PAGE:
Hackers breach Patreon and dump almost 15GBs of personal user data online

By midian182
Oct 2, 2015
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  1. Crowdfunding platform Patreon suffered a major security breach yesterday with many user details - including passwords, names and addresses – being among the data that was stolen. To make matters even worse for the site, it’s been discovered that nearly 15GBs worth of the pilfered information has been leaked online.

    No one has come forward to claim responsibility for the hack and the subsequent data dump, which revealed 2.3 million email addresses, passwords, donation records, and private messages. The leaked data, which was found on file-sharing sites, was inspected by security researcher Troy Hunt who told Ars Technica that it almost certainly came from Patreon servers and was “more extensive and potentially damaging to users than he previously assumed.”

    "The fact that source code exists ... is interesting [and] suggests much more than just a typical SQL injection attack and points to a broader compromise," he told Ars. Referring to the inclusion of a 13.7-gigabyte database, he added: "At the very least, it means mapping individuals with the Patreon campaigns they supported. There's more data. I'll look closer once the restore is complete."

    Patreon - which allows people to donate to online talents or charities on a monthly basis rather than with a one-off payment – said that users’ passwords were safe as they were cryptographically protected behind a 2048-bit RSA encryption key. It seems, however, that with access to the source code, the hackers have been able to significantly increase the speed at which the passwords were decrypted – much like the hackers behind last month’s Ashley Madison leak.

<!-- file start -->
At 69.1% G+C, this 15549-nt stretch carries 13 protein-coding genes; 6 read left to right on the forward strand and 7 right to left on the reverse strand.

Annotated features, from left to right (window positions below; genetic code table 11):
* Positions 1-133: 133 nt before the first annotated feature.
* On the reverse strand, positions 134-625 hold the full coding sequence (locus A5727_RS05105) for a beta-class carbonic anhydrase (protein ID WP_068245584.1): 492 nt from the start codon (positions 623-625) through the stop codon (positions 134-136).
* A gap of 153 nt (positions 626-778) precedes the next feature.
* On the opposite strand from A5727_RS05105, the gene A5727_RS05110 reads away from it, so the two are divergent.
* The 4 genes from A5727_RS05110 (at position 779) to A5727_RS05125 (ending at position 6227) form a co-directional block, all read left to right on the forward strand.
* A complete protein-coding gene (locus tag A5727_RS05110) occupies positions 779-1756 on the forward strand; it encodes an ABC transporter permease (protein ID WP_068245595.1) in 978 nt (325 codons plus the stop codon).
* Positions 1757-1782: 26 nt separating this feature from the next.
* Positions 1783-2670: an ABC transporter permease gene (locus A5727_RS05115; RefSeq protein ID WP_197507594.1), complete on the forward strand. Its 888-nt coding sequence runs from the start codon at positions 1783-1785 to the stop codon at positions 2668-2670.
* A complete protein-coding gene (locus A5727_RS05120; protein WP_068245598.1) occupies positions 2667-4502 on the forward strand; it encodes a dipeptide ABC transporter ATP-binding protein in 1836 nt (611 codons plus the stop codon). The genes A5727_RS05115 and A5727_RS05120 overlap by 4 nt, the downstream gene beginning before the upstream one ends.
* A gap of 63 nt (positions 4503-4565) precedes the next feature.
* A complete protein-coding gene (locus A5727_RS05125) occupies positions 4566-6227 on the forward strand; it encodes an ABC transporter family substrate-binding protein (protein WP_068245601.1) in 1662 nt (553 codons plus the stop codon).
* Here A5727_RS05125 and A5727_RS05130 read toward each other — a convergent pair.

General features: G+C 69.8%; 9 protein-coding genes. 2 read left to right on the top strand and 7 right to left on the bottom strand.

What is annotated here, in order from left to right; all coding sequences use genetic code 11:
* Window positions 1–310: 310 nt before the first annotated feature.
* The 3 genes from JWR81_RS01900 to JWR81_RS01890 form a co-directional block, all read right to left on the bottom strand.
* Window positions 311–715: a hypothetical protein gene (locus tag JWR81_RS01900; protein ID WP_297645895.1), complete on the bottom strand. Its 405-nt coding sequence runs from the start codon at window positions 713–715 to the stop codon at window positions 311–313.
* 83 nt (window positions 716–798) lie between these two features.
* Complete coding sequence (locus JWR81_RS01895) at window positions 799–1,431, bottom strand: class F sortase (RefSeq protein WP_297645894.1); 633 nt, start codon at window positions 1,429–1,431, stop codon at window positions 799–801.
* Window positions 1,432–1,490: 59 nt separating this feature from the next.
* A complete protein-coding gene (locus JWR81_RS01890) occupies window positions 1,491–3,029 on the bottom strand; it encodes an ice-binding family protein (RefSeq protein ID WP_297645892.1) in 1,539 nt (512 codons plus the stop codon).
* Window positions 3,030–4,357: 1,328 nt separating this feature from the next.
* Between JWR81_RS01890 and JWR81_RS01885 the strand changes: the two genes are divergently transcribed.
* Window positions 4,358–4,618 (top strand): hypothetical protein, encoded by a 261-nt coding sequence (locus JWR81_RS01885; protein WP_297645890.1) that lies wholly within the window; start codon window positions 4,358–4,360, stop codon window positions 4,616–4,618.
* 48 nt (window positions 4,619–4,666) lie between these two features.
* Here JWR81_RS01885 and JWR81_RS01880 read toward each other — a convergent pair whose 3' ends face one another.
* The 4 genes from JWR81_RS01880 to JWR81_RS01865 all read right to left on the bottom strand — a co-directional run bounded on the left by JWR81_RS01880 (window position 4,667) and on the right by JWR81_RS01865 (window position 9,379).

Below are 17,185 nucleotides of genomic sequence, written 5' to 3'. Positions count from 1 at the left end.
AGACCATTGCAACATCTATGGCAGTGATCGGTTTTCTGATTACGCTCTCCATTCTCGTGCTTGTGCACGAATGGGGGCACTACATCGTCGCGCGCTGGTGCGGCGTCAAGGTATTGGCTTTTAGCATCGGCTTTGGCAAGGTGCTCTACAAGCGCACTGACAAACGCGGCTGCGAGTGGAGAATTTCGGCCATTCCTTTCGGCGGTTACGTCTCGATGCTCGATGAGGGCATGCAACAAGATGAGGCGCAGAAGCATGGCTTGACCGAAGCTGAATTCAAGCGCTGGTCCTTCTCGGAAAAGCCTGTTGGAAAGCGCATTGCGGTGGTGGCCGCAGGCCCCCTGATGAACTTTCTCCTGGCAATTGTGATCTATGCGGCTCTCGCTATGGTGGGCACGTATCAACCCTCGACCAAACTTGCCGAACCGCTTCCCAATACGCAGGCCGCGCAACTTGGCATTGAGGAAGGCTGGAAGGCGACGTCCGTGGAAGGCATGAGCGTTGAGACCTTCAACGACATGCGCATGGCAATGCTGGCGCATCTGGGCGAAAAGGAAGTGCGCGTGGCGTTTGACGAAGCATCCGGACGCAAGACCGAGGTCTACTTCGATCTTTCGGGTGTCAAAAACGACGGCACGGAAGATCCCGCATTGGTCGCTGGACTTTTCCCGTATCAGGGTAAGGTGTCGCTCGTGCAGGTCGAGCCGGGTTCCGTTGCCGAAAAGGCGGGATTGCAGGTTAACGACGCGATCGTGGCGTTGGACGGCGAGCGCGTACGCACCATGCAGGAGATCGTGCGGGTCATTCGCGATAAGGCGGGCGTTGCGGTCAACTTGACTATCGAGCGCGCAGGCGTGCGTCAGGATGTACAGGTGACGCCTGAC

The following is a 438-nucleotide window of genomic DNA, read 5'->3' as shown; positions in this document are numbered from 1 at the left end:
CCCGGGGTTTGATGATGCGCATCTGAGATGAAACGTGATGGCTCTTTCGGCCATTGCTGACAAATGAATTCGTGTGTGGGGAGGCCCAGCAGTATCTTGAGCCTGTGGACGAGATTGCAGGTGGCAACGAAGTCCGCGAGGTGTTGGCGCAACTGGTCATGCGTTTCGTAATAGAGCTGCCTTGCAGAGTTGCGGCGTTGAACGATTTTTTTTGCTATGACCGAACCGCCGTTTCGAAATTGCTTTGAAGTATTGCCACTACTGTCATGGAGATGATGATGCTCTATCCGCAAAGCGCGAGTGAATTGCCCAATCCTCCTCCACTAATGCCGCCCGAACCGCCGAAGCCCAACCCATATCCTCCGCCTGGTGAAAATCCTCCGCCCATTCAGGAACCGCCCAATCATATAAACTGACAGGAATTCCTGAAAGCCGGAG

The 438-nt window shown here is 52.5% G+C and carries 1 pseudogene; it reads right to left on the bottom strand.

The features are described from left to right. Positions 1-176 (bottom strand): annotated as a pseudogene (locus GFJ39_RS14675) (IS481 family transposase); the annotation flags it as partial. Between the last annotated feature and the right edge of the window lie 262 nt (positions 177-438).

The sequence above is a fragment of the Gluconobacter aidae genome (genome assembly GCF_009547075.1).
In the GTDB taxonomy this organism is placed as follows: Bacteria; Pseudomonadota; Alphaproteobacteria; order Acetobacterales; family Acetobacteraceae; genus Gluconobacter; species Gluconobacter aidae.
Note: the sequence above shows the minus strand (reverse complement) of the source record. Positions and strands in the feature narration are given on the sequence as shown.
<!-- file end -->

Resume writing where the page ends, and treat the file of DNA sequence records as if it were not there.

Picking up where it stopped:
The breach was said to have taken place on September 28th, with the leaked data showing contents that had been generated as recently as September 24th. Patreon recommends any users to change their passwords for site and, for extra security, on any other websites that reuse the same password. The company added that it is still investigating the hack and will be hiring a security firm to conduct an internal audit.

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  2. psycros

    psycros TS Evangelist Posts: 1,871   +1,291

    This is what you get when your government forces you to put secret backdoors in everything.
  3. Liana

    Liana TS Rookie

    I think there are many variables to consider. It's very possible that companies don't want to pay the costs to implement and maintain proper security, don't have the means, don't fully understand security, or don't care enough about implementing it because the cost outweighs the potential damages from getting breached. It's very difficult, if not impossible, for us to know if a company is being responsible and competent in safeguarding our data. Sadly people often have little say in the matter because all the information we exchange with any big entity is now stored digitally and connected worldwide whether we like it or not, and once that information is collected, it's stored indefinitely.
    davislane1 likes this.

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